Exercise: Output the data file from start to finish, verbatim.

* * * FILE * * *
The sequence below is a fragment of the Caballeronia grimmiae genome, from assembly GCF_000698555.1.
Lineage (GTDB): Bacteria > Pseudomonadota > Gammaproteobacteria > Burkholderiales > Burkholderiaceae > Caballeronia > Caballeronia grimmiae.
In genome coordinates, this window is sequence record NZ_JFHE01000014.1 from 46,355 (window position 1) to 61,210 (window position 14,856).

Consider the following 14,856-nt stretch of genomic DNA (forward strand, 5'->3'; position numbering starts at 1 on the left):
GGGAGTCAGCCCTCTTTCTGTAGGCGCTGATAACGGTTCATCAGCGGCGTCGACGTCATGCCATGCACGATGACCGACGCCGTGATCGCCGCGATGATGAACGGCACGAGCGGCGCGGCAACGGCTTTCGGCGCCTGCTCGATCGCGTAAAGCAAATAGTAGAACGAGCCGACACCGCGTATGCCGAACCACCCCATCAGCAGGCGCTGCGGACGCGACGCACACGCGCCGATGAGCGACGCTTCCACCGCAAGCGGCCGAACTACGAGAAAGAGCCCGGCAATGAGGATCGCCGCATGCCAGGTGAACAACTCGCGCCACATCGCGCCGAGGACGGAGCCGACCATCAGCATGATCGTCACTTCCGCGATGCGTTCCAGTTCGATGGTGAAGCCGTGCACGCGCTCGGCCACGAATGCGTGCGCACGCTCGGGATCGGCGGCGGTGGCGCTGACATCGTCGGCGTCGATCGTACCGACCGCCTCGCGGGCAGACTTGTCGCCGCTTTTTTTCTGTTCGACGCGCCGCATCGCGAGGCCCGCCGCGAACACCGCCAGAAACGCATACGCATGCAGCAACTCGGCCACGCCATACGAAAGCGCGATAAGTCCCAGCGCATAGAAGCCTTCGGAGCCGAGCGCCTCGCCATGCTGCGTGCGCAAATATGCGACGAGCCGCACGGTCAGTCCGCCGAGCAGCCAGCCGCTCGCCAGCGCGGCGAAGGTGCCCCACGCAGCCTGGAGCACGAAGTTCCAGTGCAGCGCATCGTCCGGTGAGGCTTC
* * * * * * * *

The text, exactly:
The sequence below is a fragment of the Caballeronia grimmiae genome, from assembly GCF_000698555.1.
Lineage (GTDB): Bacteria > Pseudomonadota > Gammaproteobacteria > Burkholderiales > Burkholderiaceae > Caballeronia > Caballeronia grimmiae.
In genome coordinates, this window is sequence record NZ_JFHE01000014.1 from 46,355 (window position 1) to 61,210 (window position 14,856).

Consider the following 14,856-nt stretch of genomic DNA (forward strand, 5'->3'; position numbering starts at 1 on the left):
GGGAGTCAGCCCTCTTTCTGTAGGCGCTGATAACGGTTCATCAGCGGCGTCGACGTCATGCCATGCACGATGACCGACGCCGTGATCGCCGCGATGATGAACGGCACGAGCGGCGCGGCAACGGCTTTCGGCGCCTGCTCGATCGCGTAAAGCAAATAGTAGAACGAGCCGACACCGCGTATGCCGAACCACCCCATCAGCAGGCGCTGCGGACGCGACGCACACGCGCCGATGAGCGACGCTTCCACCGCAAGCGGCCGAACTACGAGAAAGAGCCCGGCAATGAGGATCGCCGCATGCCAGGTGAACAACTCGCGCCACATCGCGCCGAGGACGGAGCCGACCATCAGCATGATCGTCACTTCCGCGATGCGTTCCAGTTCGATGGTGAAGCCGTGCACGCGCTCGGCCACGAATGCGTGCGCACGCTCGGGATCGGCGGCGGTGGCGCTGACATCGTCGGCGTCGATCGTACCGACCGCCTCGCGGGCAGACTTGTCGCCGCTTTTTTTCTGTTCGACGCGCCGCATCGCGAGGCCCGCCGCGAACACCGCCAGAAACGCATACGCATGCAGCAACTCGGCCACGCCATACGAAAGCGCGATAAGTCCCAGCGCATAGAAGCCTTCGGAGCCGAGCGCCTCGCCATGCTGCGTGCGCAAATATGCGACGAGCCGCACGGTCAGTCCGCCGAGCAGCCAGCCGCTCGCCAGCGCGGCGAAGGTGCCCCACGCAGCCTGGAGCACGAAGTTCCAGTGCAGCGCATCGTCCGGTGAGGCTTC